Dora Moreno
If you work with your hands you're a laborer. If you work with your hands and your mind you're a craftsman. If you work with your hands, your mind and your heart, you're an artist
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Dora Moreno
If you work with your hands you're a laborer. If you work with your hands and your mind you're a craftsman. If you work with your hands, your mind and your heart, you're an artist
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post #10 of 28

Why not frost with black and then pipe curvy lines in white with #3 tip or varying size tips and then drag toothpick through to marble it a bit with the black?  Or pipe ribbons with flat tip and drag a wide paint brush through.  Maybe something like that would achieve a similar effect.

post #11 of 28
Thread Starter 

Well I thank you all for your ideas. I will be trying them this weekend. The cake isn't due until Dec 15th. I will post a picture once it is done.

Dora Moreno
If you work with your hands you're a laborer. If you work with your hands and your mind you're a craftsman. If you work with your hands, your mind and your heart, you're an artist
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Dora Moreno
If you work with your hands you're a laborer. If you work with your hands and your mind you're a craftsman. If you work with your hands, your mind and your heart, you're an artist
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post #12 of 28

I thought what Missy Tex said first, swirling it with a tooth pick. 

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Beginners, be sure to parrot advice and get your post count up as fast as you can. After all, it's not what you know, it's what people THINK you know.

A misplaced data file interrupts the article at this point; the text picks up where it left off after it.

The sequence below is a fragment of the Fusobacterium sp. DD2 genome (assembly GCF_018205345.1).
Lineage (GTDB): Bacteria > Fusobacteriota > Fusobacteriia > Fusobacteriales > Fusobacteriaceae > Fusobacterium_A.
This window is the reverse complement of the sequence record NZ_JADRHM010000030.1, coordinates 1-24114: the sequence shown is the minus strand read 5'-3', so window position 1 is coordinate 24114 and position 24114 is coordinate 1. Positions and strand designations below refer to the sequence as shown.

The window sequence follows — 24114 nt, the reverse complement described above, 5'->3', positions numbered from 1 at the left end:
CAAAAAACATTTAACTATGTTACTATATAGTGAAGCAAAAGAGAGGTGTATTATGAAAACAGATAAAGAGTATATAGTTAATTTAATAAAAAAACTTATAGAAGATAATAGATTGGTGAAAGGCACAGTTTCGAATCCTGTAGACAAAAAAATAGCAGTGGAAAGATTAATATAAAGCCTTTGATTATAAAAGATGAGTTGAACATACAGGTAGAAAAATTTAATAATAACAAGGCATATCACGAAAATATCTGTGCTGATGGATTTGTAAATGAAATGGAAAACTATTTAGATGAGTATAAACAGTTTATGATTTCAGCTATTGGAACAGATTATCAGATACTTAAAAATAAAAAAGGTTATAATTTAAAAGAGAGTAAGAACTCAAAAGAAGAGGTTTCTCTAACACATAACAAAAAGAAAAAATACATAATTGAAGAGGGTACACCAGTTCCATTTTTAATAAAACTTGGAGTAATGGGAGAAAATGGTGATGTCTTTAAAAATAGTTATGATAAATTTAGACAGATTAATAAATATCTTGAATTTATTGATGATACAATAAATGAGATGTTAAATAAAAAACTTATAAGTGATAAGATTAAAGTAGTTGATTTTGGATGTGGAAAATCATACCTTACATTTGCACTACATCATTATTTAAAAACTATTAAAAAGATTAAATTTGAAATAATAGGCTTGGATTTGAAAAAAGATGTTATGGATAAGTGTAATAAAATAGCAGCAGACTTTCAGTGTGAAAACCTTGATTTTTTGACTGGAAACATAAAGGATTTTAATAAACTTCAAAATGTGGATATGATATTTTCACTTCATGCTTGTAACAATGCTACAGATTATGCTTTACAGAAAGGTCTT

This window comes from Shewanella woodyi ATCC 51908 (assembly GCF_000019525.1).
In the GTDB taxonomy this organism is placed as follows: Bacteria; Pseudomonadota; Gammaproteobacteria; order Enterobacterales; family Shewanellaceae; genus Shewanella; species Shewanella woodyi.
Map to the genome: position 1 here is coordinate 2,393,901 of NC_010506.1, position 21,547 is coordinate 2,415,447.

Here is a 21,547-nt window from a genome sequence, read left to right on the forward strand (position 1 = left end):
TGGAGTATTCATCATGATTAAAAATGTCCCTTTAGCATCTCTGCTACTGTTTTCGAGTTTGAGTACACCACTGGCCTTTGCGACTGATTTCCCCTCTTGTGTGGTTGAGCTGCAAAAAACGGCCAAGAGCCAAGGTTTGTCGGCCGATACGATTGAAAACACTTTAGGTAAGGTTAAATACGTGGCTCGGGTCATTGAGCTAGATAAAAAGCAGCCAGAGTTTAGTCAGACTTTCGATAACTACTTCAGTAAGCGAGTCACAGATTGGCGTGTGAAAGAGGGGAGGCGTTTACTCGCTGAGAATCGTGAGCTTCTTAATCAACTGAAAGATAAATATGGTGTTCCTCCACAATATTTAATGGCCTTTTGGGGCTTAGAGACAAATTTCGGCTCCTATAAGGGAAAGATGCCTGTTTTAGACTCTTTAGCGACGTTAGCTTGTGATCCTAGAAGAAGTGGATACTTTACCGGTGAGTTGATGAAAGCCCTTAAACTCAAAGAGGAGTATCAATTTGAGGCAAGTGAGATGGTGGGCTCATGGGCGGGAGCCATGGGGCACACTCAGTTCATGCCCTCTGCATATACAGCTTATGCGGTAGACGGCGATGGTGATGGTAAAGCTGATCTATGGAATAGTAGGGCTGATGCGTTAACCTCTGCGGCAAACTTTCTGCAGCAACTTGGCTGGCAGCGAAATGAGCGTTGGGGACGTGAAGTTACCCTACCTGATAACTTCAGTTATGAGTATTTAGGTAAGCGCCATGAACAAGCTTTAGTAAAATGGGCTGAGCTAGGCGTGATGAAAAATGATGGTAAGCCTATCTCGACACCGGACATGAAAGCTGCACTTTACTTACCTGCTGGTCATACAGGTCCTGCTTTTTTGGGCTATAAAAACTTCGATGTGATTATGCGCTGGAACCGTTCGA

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post #13 of 28

What if you took white fondant and brown fondant and mixed them together until they were just slightly 'swirled'....then roll out the fondant and cut the size piece you need to wrap around the cake? 

 

Or, take white fondant and do a few dabs of brown color on it and lightly knead the fondant to get a swirled look. 

post #14 of 28
Quote:
Originally Posted by doramoreno62 View Post

I have a wedding cake order coming up soon and I have no idea how to Achieve this look:

 

 

Mayras cake.jpg 35k .jpg file

 

My problem is that I only work with Pastry Pride (stabilized whipped cream)

I was thinking of swirling dark and white chocolate on acetate then transfering on to the cake once it dries but is still flexible. 

With all respect, this is an order that I do not think would work with Pastry Pride.  That is a wonderful coating for good cakes but it does NOT lend itself to such an overprocessed flat surface.

Apart from airbrushing, I can't even see how you would get this cake made--because adding fondant on top of Pastry Pride will not work unless you can do it at the last minute. And chocolate when "dry" is hard.

You might succeed with chocolate ganache on sheets of plastic--but I am afraid it would take a solid week of practise to get the perfect finish in the picture.

 

So the lesson here is to not accept designs when they are not compatible with your menu.  I myself refuse to cover cakes with fondant except on fruitcakes (a few people prefer them).  I think it is better to know exactly what you can do when you promise something as significant as a wedding cake.

post #15 of 28

I respectfully disagree with your last statement about knowing what you can do when accepting a wedding cake order.  I say yes to everything then talk it over with my cake club members.  They always have helpful suggestions for me.  If you continue to "stay safe", then you won't grow.  And all of us know that pushing yourself is what we all do in this business - to make each and every cake even better than the one before.  How many times have you heard the pros say that the real reason they accept a TV cake challenge is to push themselves beyond what they thought they could do.